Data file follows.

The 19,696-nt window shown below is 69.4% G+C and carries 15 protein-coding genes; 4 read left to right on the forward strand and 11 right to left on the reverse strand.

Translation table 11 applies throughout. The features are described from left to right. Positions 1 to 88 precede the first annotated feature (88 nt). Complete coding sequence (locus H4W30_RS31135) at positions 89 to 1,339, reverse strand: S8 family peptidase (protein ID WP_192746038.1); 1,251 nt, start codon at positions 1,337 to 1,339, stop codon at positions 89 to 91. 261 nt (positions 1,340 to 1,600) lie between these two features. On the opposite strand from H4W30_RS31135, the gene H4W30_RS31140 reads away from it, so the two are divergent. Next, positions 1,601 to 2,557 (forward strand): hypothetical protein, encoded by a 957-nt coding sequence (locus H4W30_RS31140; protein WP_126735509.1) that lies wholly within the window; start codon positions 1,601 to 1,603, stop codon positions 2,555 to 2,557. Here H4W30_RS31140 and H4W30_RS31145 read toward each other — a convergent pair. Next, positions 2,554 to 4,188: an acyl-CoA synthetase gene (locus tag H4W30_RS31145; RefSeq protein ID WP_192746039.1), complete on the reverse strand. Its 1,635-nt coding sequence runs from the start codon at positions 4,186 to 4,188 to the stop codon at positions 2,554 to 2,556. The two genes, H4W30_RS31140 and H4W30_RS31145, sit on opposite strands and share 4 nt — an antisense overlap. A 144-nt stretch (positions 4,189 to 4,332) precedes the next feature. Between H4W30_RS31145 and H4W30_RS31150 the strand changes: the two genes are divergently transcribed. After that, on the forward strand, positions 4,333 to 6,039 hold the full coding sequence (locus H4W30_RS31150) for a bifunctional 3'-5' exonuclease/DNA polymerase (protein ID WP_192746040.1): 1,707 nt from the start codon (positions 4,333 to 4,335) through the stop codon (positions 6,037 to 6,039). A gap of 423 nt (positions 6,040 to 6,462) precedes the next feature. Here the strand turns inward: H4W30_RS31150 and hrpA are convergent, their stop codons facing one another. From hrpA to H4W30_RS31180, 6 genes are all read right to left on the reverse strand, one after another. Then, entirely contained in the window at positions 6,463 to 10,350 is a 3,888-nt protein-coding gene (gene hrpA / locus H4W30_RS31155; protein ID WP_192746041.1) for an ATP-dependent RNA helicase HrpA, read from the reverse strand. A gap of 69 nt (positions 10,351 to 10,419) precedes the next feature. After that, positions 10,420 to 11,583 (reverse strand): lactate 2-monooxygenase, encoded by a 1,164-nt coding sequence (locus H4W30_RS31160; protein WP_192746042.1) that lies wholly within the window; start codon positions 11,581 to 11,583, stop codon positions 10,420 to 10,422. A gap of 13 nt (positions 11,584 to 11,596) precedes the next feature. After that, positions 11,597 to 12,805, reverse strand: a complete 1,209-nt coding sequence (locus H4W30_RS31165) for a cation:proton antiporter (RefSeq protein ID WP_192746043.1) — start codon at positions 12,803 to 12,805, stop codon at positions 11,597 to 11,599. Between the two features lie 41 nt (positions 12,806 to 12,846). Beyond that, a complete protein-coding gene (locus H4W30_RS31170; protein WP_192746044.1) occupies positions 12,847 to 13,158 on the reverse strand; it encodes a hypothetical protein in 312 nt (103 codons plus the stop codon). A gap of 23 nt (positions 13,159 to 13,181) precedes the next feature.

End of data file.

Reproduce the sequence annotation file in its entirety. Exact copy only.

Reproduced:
The 19,696-nt window shown below is 69.4% G+C and carries 15 protein-coding genes; 4 read left to right on the forward strand and 11 right to left on the reverse strand.

Translation table 11 applies throughout. The features are described from left to right. Positions 1 to 88 precede the first annotated feature (88 nt). Complete coding sequence (locus H4W30_RS31135) at positions 89 to 1,339, reverse strand: S8 family peptidase (protein ID WP_192746038.1); 1,251 nt, start codon at positions 1,337 to 1,339, stop codon at positions 89 to 91. 261 nt (positions 1,340 to 1,600) lie between these two features. On the opposite strand from H4W30_RS31135, the gene H4W30_RS31140 reads away from it, so the two are divergent. Next, positions 1,601 to 2,557 (forward strand): hypothetical protein, encoded by a 957-nt coding sequence (locus H4W30_RS31140; protein WP_126735509.1) that lies wholly within the window; start codon positions 1,601 to 1,603, stop codon positions 2,555 to 2,557. Here H4W30_RS31140 and H4W30_RS31145 read toward each other — a convergent pair. Next, positions 2,554 to 4,188: an acyl-CoA synthetase gene (locus tag H4W30_RS31145; RefSeq protein ID WP_192746039.1), complete on the reverse strand. Its 1,635-nt coding sequence runs from the start codon at positions 4,186 to 4,188 to the stop codon at positions 2,554 to 2,556. The two genes, H4W30_RS31140 and H4W30_RS31145, sit on opposite strands and share 4 nt — an antisense overlap. A 144-nt stretch (positions 4,189 to 4,332) precedes the next feature. Between H4W30_RS31145 and H4W30_RS31150 the strand changes: the two genes are divergently transcribed. After that, on the forward strand, positions 4,333 to 6,039 hold the full coding sequence (locus H4W30_RS31150) for a bifunctional 3'-5' exonuclease/DNA polymerase (protein ID WP_192746040.1): 1,707 nt from the start codon (positions 4,333 to 4,335) through the stop codon (positions 6,037 to 6,039). A gap of 423 nt (positions 6,040 to 6,462) precedes the next feature. Here the strand turns inward: H4W30_RS31150 and hrpA are convergent, their stop codons facing one another. From hrpA to H4W30_RS31180, 6 genes are all read right to left on the reverse strand, one after another. Then, entirely contained in the window at positions 6,463 to 10,350 is a 3,888-nt protein-coding gene (gene hrpA / locus H4W30_RS31155; protein ID WP_192746041.1) for an ATP-dependent RNA helicase HrpA, read from the reverse strand. A gap of 69 nt (positions 10,351 to 10,419) precedes the next feature. After that, positions 10,420 to 11,583 (reverse strand): lactate 2-monooxygenase, encoded by a 1,164-nt coding sequence (locus H4W30_RS31160; protein WP_192746042.1) that lies wholly within the window; start codon positions 11,581 to 11,583, stop codon positions 10,420 to 10,422. A gap of 13 nt (positions 11,584 to 11,596) precedes the next feature. After that, positions 11,597 to 12,805, reverse strand: a complete 1,209-nt coding sequence (locus H4W30_RS31165) for a cation:proton antiporter (RefSeq protein ID WP_192746043.1) — start codon at positions 12,803 to 12,805, stop codon at positions 11,597 to 11,599. Between the two features lie 41 nt (positions 12,806 to 12,846). Beyond that, a complete protein-coding gene (locus H4W30_RS31170; protein WP_192746044.1) occupies positions 12,847 to 13,158 on the reverse strand; it encodes a hypothetical protein in 312 nt (103 codons plus the stop codon). A gap of 23 nt (positions 13,159 to 13,181) precedes the next feature.